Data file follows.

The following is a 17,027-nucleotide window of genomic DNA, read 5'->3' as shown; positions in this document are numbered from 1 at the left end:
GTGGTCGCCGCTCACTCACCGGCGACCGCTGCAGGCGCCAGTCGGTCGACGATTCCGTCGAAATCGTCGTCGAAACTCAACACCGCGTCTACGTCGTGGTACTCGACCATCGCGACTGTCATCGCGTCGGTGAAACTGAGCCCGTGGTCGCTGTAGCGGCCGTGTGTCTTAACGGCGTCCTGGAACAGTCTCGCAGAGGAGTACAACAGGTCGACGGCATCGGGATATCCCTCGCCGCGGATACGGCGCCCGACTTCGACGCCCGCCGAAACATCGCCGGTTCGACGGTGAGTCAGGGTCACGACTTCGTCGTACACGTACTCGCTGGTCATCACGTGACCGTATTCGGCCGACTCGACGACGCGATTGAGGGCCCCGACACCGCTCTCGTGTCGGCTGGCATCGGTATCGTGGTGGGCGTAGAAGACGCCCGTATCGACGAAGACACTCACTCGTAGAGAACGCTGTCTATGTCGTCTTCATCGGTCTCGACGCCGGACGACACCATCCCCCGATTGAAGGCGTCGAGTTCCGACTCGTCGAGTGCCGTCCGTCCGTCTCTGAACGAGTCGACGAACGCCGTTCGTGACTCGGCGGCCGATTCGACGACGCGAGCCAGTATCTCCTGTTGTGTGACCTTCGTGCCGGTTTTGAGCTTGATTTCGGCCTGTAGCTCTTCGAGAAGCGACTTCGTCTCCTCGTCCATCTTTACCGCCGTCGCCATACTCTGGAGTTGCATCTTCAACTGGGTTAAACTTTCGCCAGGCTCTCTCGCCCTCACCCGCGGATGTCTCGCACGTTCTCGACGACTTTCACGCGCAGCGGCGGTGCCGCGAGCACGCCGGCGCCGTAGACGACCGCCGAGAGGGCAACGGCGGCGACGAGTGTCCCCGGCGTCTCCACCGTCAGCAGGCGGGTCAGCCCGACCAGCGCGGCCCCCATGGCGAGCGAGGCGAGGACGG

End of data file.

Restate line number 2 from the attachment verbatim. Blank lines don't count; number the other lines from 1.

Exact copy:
GTGGTCGCCGCTCACTCACCGGCGACCGCTGCAGGCGCCAGTCGGTCGACGATTCCGTCGAAATCGTCGTCGAAACTCAACACCGCGTCTACGTCGTGGTACTCGACCATCGCGACTGTCATCGCGTCGGTGAAACTGAGCCCGTGGTCGCTGTAGCGGCCGTGTGTCTTAACGGCGTCCTGGAACAGTCTCGCAGAGGAGTACAACAGGTCGACGGCATCGGGATATCCCTCGCCGCGGATACGGCGCCCGACTTCGACGCCCGCCGAAACATCGCCGGTTCGACGGTGAGTCAGGGTCACGACTTCGTCGTACACGTACTCGCTGGTCATCACGTGACCGTATTCGGCCGACTCGACGACGCGATTGAGGGCCCCGACACCGCTCTCGTGTCGGCTGGCATCGGTATCGTGGTGGGCGTAGAAGACGCCCGTATCGACGAAGACACTCACTCGTAGAGAACGCTGTCTATGTCGTCTTCATCGGTCTCGACGCCGGACGACACCATCCCCCGATTGAAGGCGTCGAGTTCCGACTCGTCGAGTGCCGTCCGTCCGTCTCTGAACGAGTCGACGAACGCCGTTCGTGACTCGGCGGCCGATTCGACGACGCGAGCCAGTATCTCCTGTTGTGTGACCTTCGTGCCGGTTTTGAGCTTGATTTCGGCCTGTAGCTCTTCGAGAAGCGACTTCGTCTCCTCGTCCATCTTTACCGCCGTCGCCATACTCTGGAGTTGCATCTTCAACTGGGTTAAACTTTCGCCAGGCTCTCTCGCCCTCACCCGCGGATGTCTCGCACGTTCTCGACGACTTTCACGCGCAGCGGCGGTGCCGCGAGCACGCCGGCGCCGTAGACGACCGCCGAGAGGGCAACGGCGGCGACGAGTGTCCCCGGCGTCTCCACCGTCAGCAGGCGGGTCAGCCCGACCAGCGCGGCCCCCATGGCGAGCGAGGCGAGGACGG